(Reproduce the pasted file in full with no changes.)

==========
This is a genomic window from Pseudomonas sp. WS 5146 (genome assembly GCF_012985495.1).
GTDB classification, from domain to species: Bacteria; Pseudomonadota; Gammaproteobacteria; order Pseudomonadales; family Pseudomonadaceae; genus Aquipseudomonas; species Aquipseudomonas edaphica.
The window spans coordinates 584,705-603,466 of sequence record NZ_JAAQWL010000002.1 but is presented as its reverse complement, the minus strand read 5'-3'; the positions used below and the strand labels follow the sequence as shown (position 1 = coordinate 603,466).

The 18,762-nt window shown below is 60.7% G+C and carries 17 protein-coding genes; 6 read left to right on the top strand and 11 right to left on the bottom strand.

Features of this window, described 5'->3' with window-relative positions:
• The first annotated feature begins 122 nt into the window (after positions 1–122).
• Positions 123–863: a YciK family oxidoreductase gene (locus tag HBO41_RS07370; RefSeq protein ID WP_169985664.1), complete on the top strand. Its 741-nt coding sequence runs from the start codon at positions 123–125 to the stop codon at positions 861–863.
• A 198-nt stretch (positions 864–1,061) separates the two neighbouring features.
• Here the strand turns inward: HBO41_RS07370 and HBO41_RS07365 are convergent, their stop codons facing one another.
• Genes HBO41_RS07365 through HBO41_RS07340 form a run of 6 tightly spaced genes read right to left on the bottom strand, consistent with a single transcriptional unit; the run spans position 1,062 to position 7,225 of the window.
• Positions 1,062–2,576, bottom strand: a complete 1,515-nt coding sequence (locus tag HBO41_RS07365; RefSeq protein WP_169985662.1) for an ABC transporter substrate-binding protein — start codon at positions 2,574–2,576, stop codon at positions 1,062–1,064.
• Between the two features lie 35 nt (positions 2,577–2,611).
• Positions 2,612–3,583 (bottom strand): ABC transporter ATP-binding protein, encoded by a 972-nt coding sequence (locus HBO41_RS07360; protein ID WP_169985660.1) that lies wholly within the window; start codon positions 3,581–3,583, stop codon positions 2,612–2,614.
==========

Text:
This is a genomic window from Pseudomonas sp. WS 5146 (genome assembly GCF_012985495.1).
GTDB classification, from domain to species: Bacteria; Pseudomonadota; Gammaproteobacteria; order Pseudomonadales; family Pseudomonadaceae; genus Aquipseudomonas; species Aquipseudomonas edaphica.
The window spans coordinates 584,705-603,466 of sequence record NZ_JAAQWL010000002.1 but is presented as its reverse complement, the minus strand read 5'-3'; the positions used below and the strand labels follow the sequence as shown (position 1 = coordinate 603,466).

The 18,762-nt window shown below is 60.7% G+C and carries 17 protein-coding genes; 6 read left to right on the top strand and 11 right to left on the bottom strand.

Features of this window, described 5'->3' with window-relative positions:
• The first annotated feature begins 122 nt into the window (after positions 1–122).
• Positions 123–863: a YciK family oxidoreductase gene (locus tag HBO41_RS07370; RefSeq protein ID WP_169985664.1), complete on the top strand. Its 741-nt coding sequence runs from the start codon at positions 123–125 to the stop codon at positions 861–863.
• A 198-nt stretch (positions 864–1,061) separates the two neighbouring features.
• Here the strand turns inward: HBO41_RS07370 and HBO41_RS07365 are convergent, their stop codons facing one another.
• Genes HBO41_RS07365 through HBO41_RS07340 form a run of 6 tightly spaced genes read right to left on the bottom strand, consistent with a single transcriptional unit; the run spans position 1,062 to position 7,225 of the window.
• Positions 1,062–2,576, bottom strand: a complete 1,515-nt coding sequence (locus tag HBO41_RS07365; RefSeq protein WP_169985662.1) for an ABC transporter substrate-binding protein — start codon at positions 2,574–2,576, stop codon at positions 1,062–1,064.
• Between the two features lie 35 nt (positions 2,577–2,611).
• Positions 2,612–3,583 (bottom strand): ABC transporter ATP-binding protein, encoded by a 972-nt coding sequence (locus HBO41_RS07360; protein ID WP_169985660.1) that lies wholly within the window; start codon positions 3,581–3,583, stop codon positions 2,612–2,614.